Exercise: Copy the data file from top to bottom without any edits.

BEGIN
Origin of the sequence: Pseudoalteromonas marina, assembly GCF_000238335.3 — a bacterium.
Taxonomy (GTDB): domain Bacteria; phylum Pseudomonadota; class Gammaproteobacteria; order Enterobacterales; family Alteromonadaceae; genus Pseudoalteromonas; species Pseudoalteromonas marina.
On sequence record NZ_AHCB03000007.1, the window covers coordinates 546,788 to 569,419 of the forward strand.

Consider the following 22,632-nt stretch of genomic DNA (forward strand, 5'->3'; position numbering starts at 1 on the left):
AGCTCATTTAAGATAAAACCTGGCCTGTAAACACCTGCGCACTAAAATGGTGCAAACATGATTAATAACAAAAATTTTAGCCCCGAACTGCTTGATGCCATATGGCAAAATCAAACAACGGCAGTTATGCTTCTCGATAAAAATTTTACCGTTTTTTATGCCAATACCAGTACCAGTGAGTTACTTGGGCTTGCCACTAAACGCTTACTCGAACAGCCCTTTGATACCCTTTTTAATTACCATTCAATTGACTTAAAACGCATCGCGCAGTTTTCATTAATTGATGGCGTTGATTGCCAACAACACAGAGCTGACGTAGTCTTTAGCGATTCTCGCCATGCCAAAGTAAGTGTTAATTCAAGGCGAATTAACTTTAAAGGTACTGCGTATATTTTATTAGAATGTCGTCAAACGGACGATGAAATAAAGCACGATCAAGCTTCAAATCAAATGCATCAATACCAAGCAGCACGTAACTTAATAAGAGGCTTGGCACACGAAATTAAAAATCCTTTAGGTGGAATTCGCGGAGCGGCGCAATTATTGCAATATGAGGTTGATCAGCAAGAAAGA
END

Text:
Origin of the sequence: Pseudoalteromonas marina, assembly GCF_000238335.3 — a bacterium.
Taxonomy (GTDB): domain Bacteria; phylum Pseudomonadota; class Gammaproteobacteria; order Enterobacterales; family Alteromonadaceae; genus Pseudoalteromonas; species Pseudoalteromonas marina.
On sequence record NZ_AHCB03000007.1, the window covers coordinates 546,788 to 569,419 of the forward strand.

Consider the following 22,632-nt stretch of genomic DNA (forward strand, 5'->3'; position numbering starts at 1 on the left):
AGCTCATTTAAGATAAAACCTGGCCTGTAAACACCTGCGCACTAAAATGGTGCAAACATGATTAATAACAAAAATTTTAGCCCCGAACTGCTTGATGCCATATGGCAAAATCAAACAACGGCAGTTATGCTTCTCGATAAAAATTTTACCGTTTTTTATGCCAATACCAGTACCAGTGAGTTACTTGGGCTTGCCACTAAACGCTTACTCGAACAGCCCTTTGATACCCTTTTTAATTACCATTCAATTGACTTAAAACGCATCGCGCAGTTTTCATTAATTGATGGCGTTGATTGCCAACAACACAGAGCTGACGTAGTCTTTAGCGATTCTCGCCATGCCAAAGTAAGTGTTAATTCAAGGCGAATTAACTTTAAAGGTACTGCGTATATTTTATTAGAATGTCGTCAAACGGACGATGAAATAAAGCACGATCAAGCTTCAAATCAAATGCATCAATACCAAGCAGCACGTAACTTAATAAGAGGCTTGGCACACGAAATTAAAAATCCTTTAGGTGGAATTCGCGGAGCGGCGCAATTATTGCAATATGAGGTTGATCAGCAAGAAAGA